Australia's airport immigration department does have a sense of humour after they stopped Eddie Jones at Brisbane Airport today like a convict on the way to the colonies.
Even Aussie Eddie - now England's new rugby supremo - saw some mild humour in how the worm has turned from a rails run through customs in his former life as Wallabies boss and his new one as the rugby enemy.
Jones loves a conspiracy theory and that single act was the perfect example of the obstructions he expects at every turn on this much-anticipated three-test tour of Australia.
"Everything that's done around the game is going to be co-ordinated, all co-ordinated to help Australia win," Jones said.
"I just went through immigration and I got shunted through the area where everything got checked. That's what I'm expecting, mate."
He expected the media buzz around the bumper first test at Brisbane's Suncorp Stadium on Saturday week to include some playful banter with friend and Wallabies coach Michael Cheika but also an orchestrated campaign to try to rattle the tourists.
"That always happens. You guys should know ... you're part of it," Jones said with a slight grin to the greying hacks and newbies in the small pack that arrived before 7am.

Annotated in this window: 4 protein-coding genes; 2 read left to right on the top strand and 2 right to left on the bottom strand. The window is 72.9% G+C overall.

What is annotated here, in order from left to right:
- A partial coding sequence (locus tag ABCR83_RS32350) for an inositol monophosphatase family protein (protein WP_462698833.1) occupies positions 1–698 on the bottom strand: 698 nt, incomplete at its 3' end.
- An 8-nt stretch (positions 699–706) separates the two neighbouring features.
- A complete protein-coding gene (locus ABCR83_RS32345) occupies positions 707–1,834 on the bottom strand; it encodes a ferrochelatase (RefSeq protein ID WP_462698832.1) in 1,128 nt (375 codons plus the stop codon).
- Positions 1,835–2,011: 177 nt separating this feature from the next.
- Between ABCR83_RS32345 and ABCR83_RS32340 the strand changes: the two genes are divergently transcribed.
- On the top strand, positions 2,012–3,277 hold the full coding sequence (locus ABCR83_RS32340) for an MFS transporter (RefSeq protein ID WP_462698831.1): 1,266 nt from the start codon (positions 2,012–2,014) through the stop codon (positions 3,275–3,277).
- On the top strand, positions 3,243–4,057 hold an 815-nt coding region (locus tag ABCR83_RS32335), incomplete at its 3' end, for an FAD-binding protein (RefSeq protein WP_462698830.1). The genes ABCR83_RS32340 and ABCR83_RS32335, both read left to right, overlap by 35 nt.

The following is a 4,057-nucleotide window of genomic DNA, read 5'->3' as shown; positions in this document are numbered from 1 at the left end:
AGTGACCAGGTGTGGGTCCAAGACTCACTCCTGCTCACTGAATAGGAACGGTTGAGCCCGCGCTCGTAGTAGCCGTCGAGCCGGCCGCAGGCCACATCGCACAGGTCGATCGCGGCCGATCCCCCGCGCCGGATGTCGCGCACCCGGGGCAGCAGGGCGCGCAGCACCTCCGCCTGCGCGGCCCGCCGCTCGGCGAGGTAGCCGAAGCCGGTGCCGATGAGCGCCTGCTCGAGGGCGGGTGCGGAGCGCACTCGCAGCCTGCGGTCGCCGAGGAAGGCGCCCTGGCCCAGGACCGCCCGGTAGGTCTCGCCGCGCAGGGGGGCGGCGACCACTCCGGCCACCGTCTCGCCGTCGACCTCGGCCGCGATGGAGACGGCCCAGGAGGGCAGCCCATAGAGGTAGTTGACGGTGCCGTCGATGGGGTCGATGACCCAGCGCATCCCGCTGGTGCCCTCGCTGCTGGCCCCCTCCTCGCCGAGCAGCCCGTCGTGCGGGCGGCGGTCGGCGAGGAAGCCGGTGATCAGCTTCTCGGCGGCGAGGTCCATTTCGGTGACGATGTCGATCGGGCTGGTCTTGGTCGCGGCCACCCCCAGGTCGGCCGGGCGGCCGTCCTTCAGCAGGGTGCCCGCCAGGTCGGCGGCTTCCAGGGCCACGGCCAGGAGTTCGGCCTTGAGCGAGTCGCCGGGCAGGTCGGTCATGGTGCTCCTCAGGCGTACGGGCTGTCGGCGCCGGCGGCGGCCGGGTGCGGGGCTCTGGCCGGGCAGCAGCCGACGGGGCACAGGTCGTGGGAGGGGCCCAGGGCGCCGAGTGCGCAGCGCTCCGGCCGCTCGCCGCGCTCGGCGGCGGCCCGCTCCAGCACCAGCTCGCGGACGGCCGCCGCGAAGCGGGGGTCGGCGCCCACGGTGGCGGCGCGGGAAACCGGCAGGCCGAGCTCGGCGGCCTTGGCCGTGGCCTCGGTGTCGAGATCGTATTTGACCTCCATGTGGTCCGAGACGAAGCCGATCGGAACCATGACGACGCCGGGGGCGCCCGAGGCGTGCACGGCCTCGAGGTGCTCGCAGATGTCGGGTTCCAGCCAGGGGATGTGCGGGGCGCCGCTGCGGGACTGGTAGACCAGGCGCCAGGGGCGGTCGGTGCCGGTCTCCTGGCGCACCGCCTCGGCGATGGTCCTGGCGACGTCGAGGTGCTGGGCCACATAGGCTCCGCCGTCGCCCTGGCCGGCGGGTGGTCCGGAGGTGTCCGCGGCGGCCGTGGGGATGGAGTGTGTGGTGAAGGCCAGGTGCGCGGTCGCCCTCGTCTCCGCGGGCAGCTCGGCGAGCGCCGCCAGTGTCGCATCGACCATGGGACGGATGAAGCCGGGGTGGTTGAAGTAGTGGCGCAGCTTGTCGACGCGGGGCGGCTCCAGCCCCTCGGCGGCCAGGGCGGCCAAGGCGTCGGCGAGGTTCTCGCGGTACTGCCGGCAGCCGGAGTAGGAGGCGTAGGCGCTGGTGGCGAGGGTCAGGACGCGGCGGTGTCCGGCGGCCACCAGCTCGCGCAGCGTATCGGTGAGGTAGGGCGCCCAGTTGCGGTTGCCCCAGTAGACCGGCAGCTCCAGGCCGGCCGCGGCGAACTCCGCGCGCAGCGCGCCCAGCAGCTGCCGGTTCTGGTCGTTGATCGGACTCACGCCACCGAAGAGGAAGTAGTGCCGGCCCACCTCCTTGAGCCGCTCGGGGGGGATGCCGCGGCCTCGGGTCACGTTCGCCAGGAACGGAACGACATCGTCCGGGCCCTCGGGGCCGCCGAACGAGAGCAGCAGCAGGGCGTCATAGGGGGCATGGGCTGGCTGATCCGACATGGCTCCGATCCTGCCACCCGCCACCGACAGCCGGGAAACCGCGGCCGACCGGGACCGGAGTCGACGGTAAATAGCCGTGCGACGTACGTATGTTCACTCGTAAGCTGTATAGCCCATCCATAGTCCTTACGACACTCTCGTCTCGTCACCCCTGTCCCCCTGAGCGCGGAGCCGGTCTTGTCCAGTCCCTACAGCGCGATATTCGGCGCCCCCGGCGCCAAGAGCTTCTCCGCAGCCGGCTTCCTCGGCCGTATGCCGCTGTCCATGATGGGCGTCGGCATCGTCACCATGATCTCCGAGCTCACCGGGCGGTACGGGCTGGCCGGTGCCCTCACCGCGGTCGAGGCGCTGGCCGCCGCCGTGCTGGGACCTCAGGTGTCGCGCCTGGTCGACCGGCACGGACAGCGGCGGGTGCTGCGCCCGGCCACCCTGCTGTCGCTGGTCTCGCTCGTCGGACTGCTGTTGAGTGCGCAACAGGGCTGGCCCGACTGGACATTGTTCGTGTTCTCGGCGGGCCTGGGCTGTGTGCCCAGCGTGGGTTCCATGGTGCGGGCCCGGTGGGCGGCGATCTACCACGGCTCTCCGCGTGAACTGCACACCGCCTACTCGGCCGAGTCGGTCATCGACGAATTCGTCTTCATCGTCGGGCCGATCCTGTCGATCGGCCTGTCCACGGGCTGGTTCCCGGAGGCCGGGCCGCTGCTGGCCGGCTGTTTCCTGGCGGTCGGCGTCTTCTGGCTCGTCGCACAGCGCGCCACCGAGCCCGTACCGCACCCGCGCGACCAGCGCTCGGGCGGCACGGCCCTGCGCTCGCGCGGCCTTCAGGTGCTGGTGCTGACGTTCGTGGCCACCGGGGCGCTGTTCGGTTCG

"It's very well done here.
"We've got to be good enough to control what we can control and get on with playing a very aggressive game against a very physical Australian side."
Jones's team will be based on the Gold Coast out of mainstream view until next week when the plan is to redress the team's poor record in Australia where they haven't won a Test over the Wallabies since the 2003 World Cup final.
"Australia are ranked second in the world, they've got the best coach in the world and they're playing in their own backyard so they are going to be strong," Jones said.
The engaging Jones has always liked the convict, First Fleet, early explorers analogies.
"In Australia, we've won three tests since Captain Cook arrived, so it's not a great record is it?," he said.
Jones has guided England to six straight wins, a Six Nations crown and fresh respect since injecting his brand of discipline, clear thinking and shrewd game-planning after England's disastrous exit in the pool stages of their own World Cup last October.
"They will be well drilled, focused on discipline ... those are some of the things he brings," Wallabies backrower David Pocock said.
Jones has also brought with him Queensland's former State of Origin player Ben Te'o who was in the air when the Maroons opened a new series with a 6-4 win in Sydney on Wednesday night.
Te'o is tough, hard-running, off-loading material at inside centre after his breakout performances at inside centre for Irish club Leinster and will get his chance to press his England chances in training on the Gold Coast.
It'll be a super series from the kick-off on June 11 but now is the time for the fun of the phony war.